As excited as I am about the prospect of seeing The Lion King in cinemas again, I'm still not sure how I feel about it. I think it's the thought of watching/hearing different actors (apart from James Earl Jones) portray such iconic roles. Although I am basing this all on a trailer, I'll have to wait until the actual film comes out to form an actual opinion.

I must admit though, the trailer did give me chills courtesy of Hans Zimmers' legendary score and as much as I think that Hollywood is a bit too reliant on CGI these days, it does look unbelievable here.

image credit: netflix/screen rant

Thanks to my hectic schedule, I was going to write about this blessed show before Netflix decided to cancel it. I haven't really been that fussed with current TV, but the brilliant humour and the combo of Drew Barrymore and Timothy Olyphant totally captured my heart.

This is primarily through Olyphant and his portrayal of Joel — I'd never come across him before this but his comedic timing and line delivery are just fantastic. Those throwaway lines combined with Joel's expressions gets me every time. Why is why I'm more than vexed that Netflix had the gall to cancel it after that cliffhanger. If they were going to cancel it, they should have done during the second season or at least forewarned the writers of the possibility that there wouldn't be a fourth.

gif credit: giphy/netflix

Ugh, I'm just so bummed out. Hopefully, Netflix retracts that decision or they at least make a special episode to wrap things up because this is just so unfair. Who knows — maybe another network will pick the show up.

While I don't believe in many conspiracy theories, it's hard not to get captivated by the sheer amount of research and "evidence" compiled by those who are fervent believers of stuff like 9/11 being an inside job or the whole Pizzagate fiasco. Recently, The New Yorker dived into this fascination, which according to some historians began as far back as the Founding Fathers writing the Declaration of Independence.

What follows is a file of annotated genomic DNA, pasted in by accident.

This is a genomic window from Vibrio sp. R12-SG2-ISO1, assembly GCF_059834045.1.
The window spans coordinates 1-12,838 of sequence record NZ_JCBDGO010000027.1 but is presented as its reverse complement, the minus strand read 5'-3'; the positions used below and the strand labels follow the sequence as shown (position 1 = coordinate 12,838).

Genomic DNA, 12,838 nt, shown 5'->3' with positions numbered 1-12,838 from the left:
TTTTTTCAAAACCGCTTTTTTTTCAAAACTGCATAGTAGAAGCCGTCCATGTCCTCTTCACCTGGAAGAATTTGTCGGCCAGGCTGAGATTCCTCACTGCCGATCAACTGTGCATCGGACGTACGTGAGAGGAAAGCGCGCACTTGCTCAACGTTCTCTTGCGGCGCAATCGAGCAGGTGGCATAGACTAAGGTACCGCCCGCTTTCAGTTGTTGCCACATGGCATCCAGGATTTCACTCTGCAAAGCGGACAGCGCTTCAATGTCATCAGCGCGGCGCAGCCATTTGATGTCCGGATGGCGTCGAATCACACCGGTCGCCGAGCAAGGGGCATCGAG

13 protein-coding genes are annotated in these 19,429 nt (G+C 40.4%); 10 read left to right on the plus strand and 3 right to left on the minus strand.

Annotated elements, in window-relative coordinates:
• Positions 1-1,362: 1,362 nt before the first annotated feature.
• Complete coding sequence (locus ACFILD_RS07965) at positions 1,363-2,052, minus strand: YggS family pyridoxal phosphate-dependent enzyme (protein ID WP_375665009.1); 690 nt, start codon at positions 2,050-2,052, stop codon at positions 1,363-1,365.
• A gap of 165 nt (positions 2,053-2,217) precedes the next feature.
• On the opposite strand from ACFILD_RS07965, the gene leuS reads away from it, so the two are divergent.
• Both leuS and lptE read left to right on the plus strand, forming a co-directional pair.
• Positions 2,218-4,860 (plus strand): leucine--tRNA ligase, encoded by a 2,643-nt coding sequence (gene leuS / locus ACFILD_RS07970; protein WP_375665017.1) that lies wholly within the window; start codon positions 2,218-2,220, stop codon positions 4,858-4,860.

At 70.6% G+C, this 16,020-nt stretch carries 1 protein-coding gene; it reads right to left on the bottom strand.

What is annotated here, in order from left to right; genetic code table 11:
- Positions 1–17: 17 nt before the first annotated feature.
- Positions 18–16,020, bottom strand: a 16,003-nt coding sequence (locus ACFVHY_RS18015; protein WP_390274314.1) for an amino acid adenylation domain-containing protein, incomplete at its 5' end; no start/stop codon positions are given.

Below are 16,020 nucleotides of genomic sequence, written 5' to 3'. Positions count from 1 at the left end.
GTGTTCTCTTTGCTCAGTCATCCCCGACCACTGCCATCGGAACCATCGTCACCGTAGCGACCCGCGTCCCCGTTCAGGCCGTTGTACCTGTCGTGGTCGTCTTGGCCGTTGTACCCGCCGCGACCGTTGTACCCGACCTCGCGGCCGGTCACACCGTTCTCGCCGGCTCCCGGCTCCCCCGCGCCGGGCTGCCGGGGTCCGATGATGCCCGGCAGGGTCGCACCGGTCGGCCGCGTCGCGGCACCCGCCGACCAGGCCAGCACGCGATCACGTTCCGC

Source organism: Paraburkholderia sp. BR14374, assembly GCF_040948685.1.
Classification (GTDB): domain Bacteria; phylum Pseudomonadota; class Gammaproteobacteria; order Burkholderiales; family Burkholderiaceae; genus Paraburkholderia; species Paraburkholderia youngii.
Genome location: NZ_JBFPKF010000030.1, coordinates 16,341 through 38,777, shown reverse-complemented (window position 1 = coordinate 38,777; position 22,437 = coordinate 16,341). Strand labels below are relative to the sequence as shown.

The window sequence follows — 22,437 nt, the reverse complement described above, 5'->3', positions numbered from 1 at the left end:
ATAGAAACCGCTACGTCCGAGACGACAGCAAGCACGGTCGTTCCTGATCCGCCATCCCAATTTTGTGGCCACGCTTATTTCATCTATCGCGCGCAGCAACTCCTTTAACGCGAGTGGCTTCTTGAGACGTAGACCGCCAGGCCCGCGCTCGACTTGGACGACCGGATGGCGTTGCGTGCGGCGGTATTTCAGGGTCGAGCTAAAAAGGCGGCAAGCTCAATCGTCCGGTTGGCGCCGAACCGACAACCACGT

gif credit: giphy

By speaking with professors of government Russell Muirhead and Nancy L. Rosenblum, The New Yorker piece traverse the conspiracy lore currently enthralling America, and how easily people can fall susceptible to these theories because of social media. Such a fascinating read.

Nothing to say really, other than this is pure gold. It was hard to pick a major highlight from Conan's recent trip to Australia, but the host meeting (and shaming) a Koala is one of the funniest things I've seen this month.

image credit: orion pictures/ign

Directed by Lars Klevberg (Polaroid) and written by Tyler Burton Smith (Quantum Break), the upcoming Child's Play reboot actually looks... decent? Initially released in 1988, Child's Play saw Brad Dourif voice the murderous doll, and while I was absolutely terrified of the movie when I was a kid, it's become one of my favourites.

So when news started to circulate that there was going to be a reboot, I was pretty sceptical. But after reading a multitude of articles detailing where Klevberg and Burton Smith were heading with this film, it's a pretty interesting take on the original story. And as perfect as Dourif was as Chucky, the casting choice of Mark Hamill is excellent. The new trailer only gave a taster for what Hamill will bring to the role, but if you're familiar with his work on Batman: The Animated Series and a short for Robot Chicken where he played Chucky you'll know that Hamill is certainly fit for the role.

And if you're a little apprehensive that 2019 Chucky will be reliant on CGI, Hamill has already dissuaded this on Twitter after confirming that this Chucky will have a fair split between CGI and practical effects. Praise be.

If you want an in-depth analysis of why Kim Kardashian studying law isn't something to criticise, look no further than the fantastic lawyer Eve Cornwell. As Cornwell explains, there's really no harm in Kardashian doing this. She's working toward something she wants to do, and she isn't taking any shortcuts to get there.

Also, she's already had a pretty substantial effect on the prison reform system after she campaigned to get Alice Marie Johnson released from prison last year.